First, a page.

The only functional difference between them is that the
DATEDIFF_BIG()returns values as a
BIGINT, for results that exceed the boundary of an
INT. Keep this in mind when deciding which one to use. For example, the maximum number of seconds an
INTcan hold is 68 years, while a
BIGINTcan comfortably store the number of seconds in 10,000 years. This becomes especially important when dealing with microseconds and nanoseconds.
The rest of the post will use
DATEDIFF()to refer to both functions.
I think this might be the first time I’d read about
DATEDIFF_BIG()and I’m not aware of ever having used it. But hey, it could make sense if you need to track more than 2 billion microseconds.
As with similar functions,
DATEADDcan do arithmetic on dates as well as times. The syntax is straightforward:
DATEADD (datepart, number, date)
numberportion must be an integer, and it must be within the acceptable range of values for the date part.
Click through for a few examples.
Manipulating date and time in T-SQL is a daily and very common task that every DBA, SQL Developer, BI Developer and data scientist will come across. And over the years, I have accumulated many of the simple date or/and time manipulation combinations of different functions, that it is time, to put them together.
Don’t expect to find here anything you haven’t used or seen – especially, if you are a long time T-SQL developer. The point is to have a post, that will have a lot of examples on date and time manipulation on one place. And by no means, this is not the definite list, but should be quite substantial and the code on Github repository will be update.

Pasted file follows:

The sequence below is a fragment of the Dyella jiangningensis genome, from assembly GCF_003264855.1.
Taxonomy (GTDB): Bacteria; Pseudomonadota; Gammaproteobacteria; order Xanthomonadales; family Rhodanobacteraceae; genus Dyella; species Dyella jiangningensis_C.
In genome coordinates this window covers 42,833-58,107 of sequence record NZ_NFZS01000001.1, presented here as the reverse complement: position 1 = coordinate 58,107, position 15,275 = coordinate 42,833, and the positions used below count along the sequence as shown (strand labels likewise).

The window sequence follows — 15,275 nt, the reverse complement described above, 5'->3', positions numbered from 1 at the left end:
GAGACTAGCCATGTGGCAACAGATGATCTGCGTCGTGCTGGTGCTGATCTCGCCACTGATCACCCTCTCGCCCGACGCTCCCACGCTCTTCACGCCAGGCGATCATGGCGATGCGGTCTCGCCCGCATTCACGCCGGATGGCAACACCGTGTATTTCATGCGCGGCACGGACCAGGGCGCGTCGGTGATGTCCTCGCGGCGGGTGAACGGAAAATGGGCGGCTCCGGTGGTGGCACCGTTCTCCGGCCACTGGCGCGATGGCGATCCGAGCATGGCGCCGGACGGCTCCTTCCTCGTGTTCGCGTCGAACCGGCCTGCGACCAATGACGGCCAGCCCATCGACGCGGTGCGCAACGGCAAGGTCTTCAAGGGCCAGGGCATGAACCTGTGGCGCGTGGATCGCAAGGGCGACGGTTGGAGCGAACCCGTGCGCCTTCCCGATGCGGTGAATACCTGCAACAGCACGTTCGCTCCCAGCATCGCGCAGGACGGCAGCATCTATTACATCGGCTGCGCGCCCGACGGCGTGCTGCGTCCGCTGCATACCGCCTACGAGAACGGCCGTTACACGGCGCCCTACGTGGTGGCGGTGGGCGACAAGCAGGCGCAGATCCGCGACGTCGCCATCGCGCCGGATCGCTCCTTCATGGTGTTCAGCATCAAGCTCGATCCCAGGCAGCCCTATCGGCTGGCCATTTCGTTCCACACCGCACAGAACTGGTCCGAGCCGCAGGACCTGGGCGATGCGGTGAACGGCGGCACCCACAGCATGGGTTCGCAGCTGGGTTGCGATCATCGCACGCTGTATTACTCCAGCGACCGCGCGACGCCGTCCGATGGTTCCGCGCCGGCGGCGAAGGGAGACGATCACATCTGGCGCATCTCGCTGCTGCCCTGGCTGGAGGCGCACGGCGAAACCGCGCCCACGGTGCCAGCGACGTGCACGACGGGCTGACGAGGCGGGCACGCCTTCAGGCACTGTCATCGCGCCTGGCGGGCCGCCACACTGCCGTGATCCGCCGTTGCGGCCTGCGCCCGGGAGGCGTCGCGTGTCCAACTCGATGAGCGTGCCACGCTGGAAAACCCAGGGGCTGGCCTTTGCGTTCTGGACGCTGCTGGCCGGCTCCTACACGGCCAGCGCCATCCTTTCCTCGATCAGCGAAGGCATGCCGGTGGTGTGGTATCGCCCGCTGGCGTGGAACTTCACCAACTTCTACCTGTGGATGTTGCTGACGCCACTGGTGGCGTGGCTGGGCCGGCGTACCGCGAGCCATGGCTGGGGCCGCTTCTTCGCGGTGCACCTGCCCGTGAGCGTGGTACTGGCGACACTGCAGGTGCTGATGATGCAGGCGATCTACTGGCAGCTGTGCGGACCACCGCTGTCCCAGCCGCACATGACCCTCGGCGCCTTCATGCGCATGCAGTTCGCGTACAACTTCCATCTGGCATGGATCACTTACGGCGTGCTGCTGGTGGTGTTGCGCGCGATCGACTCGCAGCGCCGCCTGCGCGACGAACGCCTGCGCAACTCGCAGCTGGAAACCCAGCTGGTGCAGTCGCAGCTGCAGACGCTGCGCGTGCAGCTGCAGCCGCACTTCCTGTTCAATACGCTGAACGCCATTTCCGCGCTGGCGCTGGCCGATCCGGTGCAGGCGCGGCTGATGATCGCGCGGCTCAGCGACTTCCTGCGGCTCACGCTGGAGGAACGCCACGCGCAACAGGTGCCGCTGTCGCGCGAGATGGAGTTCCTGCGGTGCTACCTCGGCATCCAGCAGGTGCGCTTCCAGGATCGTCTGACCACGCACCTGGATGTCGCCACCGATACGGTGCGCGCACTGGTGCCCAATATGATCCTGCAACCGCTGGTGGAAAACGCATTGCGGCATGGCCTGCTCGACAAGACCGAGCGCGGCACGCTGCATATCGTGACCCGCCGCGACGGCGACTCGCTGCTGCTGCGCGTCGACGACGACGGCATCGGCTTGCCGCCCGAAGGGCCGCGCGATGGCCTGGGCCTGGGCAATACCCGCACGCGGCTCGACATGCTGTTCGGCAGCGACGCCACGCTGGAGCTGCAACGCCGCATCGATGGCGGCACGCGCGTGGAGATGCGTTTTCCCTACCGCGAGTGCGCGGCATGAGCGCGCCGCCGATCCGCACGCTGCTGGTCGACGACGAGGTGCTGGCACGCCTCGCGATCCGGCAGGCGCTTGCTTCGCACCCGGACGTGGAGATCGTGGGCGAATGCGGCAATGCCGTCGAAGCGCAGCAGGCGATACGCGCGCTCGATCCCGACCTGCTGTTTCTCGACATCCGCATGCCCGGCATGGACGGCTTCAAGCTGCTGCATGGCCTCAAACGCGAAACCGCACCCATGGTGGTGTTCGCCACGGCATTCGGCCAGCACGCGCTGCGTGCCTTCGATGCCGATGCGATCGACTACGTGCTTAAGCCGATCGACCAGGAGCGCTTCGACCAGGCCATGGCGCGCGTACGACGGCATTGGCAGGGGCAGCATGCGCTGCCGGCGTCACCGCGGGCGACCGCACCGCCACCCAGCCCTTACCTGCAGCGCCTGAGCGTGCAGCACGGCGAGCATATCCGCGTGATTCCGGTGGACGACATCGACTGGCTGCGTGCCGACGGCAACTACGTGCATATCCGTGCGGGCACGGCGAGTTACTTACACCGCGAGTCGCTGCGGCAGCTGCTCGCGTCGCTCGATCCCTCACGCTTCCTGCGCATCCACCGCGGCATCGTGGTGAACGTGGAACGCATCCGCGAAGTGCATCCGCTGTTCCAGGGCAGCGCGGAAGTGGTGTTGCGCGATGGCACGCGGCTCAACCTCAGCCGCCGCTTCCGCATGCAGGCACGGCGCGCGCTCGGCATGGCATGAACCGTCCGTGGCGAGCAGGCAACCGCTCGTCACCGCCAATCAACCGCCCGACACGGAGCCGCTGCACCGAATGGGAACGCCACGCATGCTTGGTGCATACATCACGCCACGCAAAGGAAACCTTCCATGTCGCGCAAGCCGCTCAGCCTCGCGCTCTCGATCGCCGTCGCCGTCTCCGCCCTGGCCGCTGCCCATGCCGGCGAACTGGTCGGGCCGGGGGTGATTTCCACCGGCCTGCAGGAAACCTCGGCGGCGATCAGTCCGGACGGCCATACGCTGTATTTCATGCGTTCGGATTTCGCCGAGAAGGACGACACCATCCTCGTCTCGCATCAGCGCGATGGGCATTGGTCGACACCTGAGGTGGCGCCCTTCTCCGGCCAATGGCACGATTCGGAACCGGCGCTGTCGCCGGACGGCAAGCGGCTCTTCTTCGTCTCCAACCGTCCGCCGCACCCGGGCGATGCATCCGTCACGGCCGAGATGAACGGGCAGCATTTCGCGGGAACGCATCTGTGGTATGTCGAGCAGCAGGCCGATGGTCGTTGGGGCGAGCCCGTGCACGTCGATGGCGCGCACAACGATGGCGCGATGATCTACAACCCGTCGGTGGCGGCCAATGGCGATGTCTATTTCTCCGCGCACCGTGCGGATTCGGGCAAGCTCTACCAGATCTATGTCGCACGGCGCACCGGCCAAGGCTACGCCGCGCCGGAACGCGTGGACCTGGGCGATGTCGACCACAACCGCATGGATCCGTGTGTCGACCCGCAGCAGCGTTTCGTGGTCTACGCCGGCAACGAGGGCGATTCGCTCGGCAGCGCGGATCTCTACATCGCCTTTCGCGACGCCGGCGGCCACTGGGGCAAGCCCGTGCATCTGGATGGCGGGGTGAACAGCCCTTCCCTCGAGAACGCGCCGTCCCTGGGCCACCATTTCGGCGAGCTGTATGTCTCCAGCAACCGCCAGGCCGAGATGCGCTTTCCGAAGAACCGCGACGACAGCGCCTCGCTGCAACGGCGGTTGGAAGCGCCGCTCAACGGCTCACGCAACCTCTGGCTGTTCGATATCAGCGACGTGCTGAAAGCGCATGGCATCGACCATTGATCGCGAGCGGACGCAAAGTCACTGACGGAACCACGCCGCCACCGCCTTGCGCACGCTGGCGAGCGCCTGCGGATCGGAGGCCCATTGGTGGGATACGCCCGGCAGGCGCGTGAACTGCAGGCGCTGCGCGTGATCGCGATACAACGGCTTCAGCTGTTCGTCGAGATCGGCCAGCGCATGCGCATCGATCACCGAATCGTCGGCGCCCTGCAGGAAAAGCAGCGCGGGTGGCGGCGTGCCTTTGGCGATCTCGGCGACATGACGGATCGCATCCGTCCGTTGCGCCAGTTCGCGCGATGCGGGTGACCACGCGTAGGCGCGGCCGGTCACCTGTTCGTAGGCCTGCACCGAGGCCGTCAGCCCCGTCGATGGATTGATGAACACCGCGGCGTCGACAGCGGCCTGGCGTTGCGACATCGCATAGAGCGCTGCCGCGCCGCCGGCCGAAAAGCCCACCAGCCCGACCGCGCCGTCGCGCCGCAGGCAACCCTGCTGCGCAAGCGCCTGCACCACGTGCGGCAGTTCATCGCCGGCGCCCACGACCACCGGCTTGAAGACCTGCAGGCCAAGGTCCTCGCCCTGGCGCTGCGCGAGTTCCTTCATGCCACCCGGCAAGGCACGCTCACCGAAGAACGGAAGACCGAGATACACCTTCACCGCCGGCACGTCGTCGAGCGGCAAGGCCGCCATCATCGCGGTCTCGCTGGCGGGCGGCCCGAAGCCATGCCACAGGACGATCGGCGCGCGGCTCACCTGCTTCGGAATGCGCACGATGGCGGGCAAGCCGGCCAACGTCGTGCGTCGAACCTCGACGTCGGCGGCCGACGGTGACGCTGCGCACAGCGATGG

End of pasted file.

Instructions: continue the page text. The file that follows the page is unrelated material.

The list will be updated on my Github, and therefore this blogpost might not include all. In all of the following examples I will be using function GETDATE() to get the current datetime, unless the examples will have stored dates. Therefore, some of the examples or screen-prints will be different from yours.
This mostly focuses on the
DATETIME type rather than
DATE, but there are a few
TIME uses. Check out Tomaz’s repo for more.
The time zone name is taken from a list maintained in the following Windows registry hive:
HKEY_LOCAL_MACHINE\SOFTWARE\Microsoft\Windows NT\CurrentVersion\Time Zones
Note: For SQL Server on Linux (and Docker containers), a registry shim performs the same function as the Windows registry by intercepting the API calls and returning the expected value(s).
We can also use a Transact-SQL (T-SQL) query against the system view
sys.time_zone_info, which uses the information from the registry hive. This is the recommended method if you do not have access to the registry hive.
Click through for a couple of examples.
What do you read when you see some date in a format like “01-Jan-00 00:00:00.000”? Keep in mind that I’m talking about the output directly from the table and without any formatting.
1st of January seems to leave no doubt (just because there is no default date format starting with two digits for the year), but…what about the year part ’00’?
It stands for 1900 and the 3rd column is wrong?
Or it stands for 2000 and the
DATEPARTfunction is returning the wrong value?
This is why you want to stick with four-digit years. But if you’re stuck with two-digit years for some reason, Claudio explains how you can get Excel and SQL Server to return the same results.
It’s a collection of inline table value functions that generate different types of calendars, with a number of properties that could be relevant for a calendar dimension. Each function has a unique date column, so you can join the functions you need together in a view or a procedure. The functions are:
Dates: a plain gregorian calendar.
Fiscal, annual: a gregorian, year-based calendar where you can define the start of a year, like a corporate fiscal calendar.
Fiscal, 4-4-5 or 52/53: a week-based calendar where years comprise four quarters of 4+4+5 weeks respectively.
Indian national calendar
Dates of Catholic and Orthodox easter